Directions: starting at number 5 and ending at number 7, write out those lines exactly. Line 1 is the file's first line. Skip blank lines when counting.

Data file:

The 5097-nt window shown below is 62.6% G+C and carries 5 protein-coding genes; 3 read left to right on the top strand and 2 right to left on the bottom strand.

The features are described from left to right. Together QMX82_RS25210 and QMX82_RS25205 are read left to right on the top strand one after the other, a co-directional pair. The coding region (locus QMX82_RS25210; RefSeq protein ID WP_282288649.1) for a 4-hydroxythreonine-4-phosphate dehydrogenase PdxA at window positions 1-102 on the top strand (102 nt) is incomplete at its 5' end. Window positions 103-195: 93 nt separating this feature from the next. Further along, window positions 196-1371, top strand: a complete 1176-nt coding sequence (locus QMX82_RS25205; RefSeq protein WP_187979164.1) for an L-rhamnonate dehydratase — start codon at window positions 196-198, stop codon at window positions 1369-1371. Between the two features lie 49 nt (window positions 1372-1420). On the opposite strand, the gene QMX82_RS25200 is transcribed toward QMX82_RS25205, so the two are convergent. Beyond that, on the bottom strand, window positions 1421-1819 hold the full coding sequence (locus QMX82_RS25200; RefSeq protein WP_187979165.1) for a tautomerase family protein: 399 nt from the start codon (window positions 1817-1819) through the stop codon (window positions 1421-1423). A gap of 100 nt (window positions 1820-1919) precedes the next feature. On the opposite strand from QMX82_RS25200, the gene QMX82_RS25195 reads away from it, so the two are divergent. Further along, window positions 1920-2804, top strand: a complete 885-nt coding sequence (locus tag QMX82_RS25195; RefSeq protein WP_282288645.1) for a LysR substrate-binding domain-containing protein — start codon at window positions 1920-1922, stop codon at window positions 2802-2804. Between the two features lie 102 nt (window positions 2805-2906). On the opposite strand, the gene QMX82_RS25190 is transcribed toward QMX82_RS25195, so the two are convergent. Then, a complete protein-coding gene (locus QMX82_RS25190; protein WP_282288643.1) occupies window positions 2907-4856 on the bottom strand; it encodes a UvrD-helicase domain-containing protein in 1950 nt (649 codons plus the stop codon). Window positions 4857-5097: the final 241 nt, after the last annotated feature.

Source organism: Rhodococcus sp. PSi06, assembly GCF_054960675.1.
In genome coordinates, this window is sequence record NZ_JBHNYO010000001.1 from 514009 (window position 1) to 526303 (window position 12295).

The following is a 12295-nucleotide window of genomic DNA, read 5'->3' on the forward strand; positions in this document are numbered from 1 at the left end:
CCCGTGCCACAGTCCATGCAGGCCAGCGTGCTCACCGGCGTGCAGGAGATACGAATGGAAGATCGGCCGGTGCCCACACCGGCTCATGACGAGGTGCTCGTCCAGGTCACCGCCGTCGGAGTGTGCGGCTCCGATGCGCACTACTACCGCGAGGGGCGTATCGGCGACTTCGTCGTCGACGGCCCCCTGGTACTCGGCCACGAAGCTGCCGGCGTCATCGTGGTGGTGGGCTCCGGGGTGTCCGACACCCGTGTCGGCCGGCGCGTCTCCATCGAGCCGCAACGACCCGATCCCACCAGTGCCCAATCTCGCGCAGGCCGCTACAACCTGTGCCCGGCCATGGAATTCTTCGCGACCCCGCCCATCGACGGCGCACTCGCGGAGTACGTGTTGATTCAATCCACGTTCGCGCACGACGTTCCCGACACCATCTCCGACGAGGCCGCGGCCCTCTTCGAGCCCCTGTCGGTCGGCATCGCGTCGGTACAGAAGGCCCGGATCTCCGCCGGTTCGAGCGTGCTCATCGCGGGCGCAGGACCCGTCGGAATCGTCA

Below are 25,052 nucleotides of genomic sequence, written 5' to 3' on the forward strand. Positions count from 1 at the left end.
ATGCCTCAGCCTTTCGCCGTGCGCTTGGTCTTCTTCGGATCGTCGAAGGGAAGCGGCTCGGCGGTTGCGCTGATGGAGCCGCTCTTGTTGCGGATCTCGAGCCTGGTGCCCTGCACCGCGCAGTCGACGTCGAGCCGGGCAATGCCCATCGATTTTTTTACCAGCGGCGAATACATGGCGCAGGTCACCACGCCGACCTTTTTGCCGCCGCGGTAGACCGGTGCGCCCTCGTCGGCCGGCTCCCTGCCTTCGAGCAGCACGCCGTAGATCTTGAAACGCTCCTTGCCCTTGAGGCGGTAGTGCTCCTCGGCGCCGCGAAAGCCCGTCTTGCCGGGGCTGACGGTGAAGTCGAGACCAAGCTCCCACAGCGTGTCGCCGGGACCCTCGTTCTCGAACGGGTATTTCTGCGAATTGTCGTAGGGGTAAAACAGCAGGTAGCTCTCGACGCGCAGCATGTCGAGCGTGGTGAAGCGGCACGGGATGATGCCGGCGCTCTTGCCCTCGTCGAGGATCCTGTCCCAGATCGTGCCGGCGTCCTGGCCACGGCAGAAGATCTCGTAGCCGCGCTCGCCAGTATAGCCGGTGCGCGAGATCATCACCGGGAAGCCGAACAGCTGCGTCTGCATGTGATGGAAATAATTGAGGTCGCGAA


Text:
The following is a 12295-nucleotide window of genomic DNA, read 5'->3' on the forward strand; positions in this document are numbered from 1 at the left end:
CCCGTGCCACAGTCCATGCAGGCCAGCGTGCTCACCGGCGTGCAGGAGATACGAATGGAAGATCGGCCGGTGCCCACACCGGCTCATGACGAGGTGCTCGTCCAGGTCACCGCCGTCGGAGTGTGCGGCTCCGATGCGCACTACTACCGCGAGGGGCGTATCGGCGACTTCGTCGTCGACGGCCCCCTGGTACTCGGCCACGAAGCTGCCGGCGTCATCGTGGTGGTGGGCTCCGGGGTGTCCGACACCCGTGTCGGCCGGCGCGTCTCCATCGAGCCGCAACGACCCGATCCCACCAGTGCCCAATCTCGCGCAGGCCGCTACAACCTGTGCCCGGCCATGGAATTCTTCGCGACCCCGCCCATCGACGGCGCACTCGCGGAGTACGTGTTGATTCAATCCACGTTCGCGCACGACGTTCCCGACACCATCTCCGACGAGGCCGCGGCCCTCTTCGAGCCCCTGTCGGTCGGCATCGCGTCGGTACAGAAGGCCCGGATCTCCGCCGGTTCGAGCGTGCTCATCGCGGGCGCAGGACCCGTCGGAATCGTCA

Below are 25,052 nucleotides of genomic sequence, written 5' to 3' on the forward strand. Positions count from 1 at the left end.